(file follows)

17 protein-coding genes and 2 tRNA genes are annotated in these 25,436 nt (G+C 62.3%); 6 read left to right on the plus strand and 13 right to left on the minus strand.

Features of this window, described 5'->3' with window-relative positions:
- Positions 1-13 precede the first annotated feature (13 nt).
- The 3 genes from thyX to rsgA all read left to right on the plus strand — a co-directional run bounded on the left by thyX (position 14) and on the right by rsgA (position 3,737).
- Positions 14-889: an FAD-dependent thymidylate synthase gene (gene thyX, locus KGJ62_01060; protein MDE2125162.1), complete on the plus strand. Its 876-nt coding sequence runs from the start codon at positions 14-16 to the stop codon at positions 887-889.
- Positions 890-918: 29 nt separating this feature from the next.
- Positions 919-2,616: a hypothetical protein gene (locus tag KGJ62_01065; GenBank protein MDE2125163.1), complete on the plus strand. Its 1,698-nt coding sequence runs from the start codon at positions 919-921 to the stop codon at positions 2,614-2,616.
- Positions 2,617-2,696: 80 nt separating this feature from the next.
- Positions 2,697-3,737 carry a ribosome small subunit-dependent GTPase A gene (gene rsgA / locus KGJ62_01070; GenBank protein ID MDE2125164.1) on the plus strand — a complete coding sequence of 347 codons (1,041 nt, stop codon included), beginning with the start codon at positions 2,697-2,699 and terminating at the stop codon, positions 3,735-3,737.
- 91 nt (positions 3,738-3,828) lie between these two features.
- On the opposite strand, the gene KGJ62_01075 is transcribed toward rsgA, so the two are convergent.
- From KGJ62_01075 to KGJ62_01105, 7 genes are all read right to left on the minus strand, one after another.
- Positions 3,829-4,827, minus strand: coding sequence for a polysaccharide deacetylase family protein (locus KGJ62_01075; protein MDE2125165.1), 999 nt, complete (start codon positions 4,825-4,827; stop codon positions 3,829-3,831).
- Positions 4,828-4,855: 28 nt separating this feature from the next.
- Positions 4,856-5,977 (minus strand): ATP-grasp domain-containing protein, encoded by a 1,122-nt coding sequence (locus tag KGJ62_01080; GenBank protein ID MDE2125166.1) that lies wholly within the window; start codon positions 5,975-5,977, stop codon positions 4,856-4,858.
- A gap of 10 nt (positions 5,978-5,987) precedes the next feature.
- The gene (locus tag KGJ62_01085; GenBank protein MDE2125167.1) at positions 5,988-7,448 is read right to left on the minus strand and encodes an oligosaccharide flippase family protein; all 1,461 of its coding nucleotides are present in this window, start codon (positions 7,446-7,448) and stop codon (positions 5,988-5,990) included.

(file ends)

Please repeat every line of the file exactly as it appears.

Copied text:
17 protein-coding genes and 2 tRNA genes are annotated in these 25,436 nt (G+C 62.3%); 6 read left to right on the plus strand and 13 right to left on the minus strand.

Features of this window, described 5'->3' with window-relative positions:
- Positions 1-13 precede the first annotated feature (13 nt).
- The 3 genes from thyX to rsgA all read left to right on the plus strand — a co-directional run bounded on the left by thyX (position 14) and on the right by rsgA (position 3,737).
- Positions 14-889: an FAD-dependent thymidylate synthase gene (gene thyX, locus KGJ62_01060; protein MDE2125162.1), complete on the plus strand. Its 876-nt coding sequence runs from the start codon at positions 14-16 to the stop codon at positions 887-889.
- Positions 890-918: 29 nt separating this feature from the next.
- Positions 919-2,616: a hypothetical protein gene (locus tag KGJ62_01065; GenBank protein MDE2125163.1), complete on the plus strand. Its 1,698-nt coding sequence runs from the start codon at positions 919-921 to the stop codon at positions 2,614-2,616.
- Positions 2,617-2,696: 80 nt separating this feature from the next.
- Positions 2,697-3,737 carry a ribosome small subunit-dependent GTPase A gene (gene rsgA / locus KGJ62_01070; GenBank protein ID MDE2125164.1) on the plus strand — a complete coding sequence of 347 codons (1,041 nt, stop codon included), beginning with the start codon at positions 2,697-2,699 and terminating at the stop codon, positions 3,735-3,737.
- 91 nt (positions 3,738-3,828) lie between these two features.
- On the opposite strand, the gene KGJ62_01075 is transcribed toward rsgA, so the two are convergent.
- From KGJ62_01075 to KGJ62_01105, 7 genes are all read right to left on the minus strand, one after another.
- Positions 3,829-4,827, minus strand: coding sequence for a polysaccharide deacetylase family protein (locus KGJ62_01075; protein MDE2125165.1), 999 nt, complete (start codon positions 4,825-4,827; stop codon positions 3,829-3,831).
- Positions 4,828-4,855: 28 nt separating this feature from the next.
- Positions 4,856-5,977 (minus strand): ATP-grasp domain-containing protein, encoded by a 1,122-nt coding sequence (locus tag KGJ62_01080; GenBank protein ID MDE2125166.1) that lies wholly within the window; start codon positions 5,975-5,977, stop codon positions 4,856-4,858.
- A gap of 10 nt (positions 5,978-5,987) precedes the next feature.
- The gene (locus tag KGJ62_01085; GenBank protein MDE2125167.1) at positions 5,988-7,448 is read right to left on the minus strand and encodes an oligosaccharide flippase family protein; all 1,461 of its coding nucleotides are present in this window, start codon (positions 7,446-7,448) and stop codon (positions 5,988-5,990) included.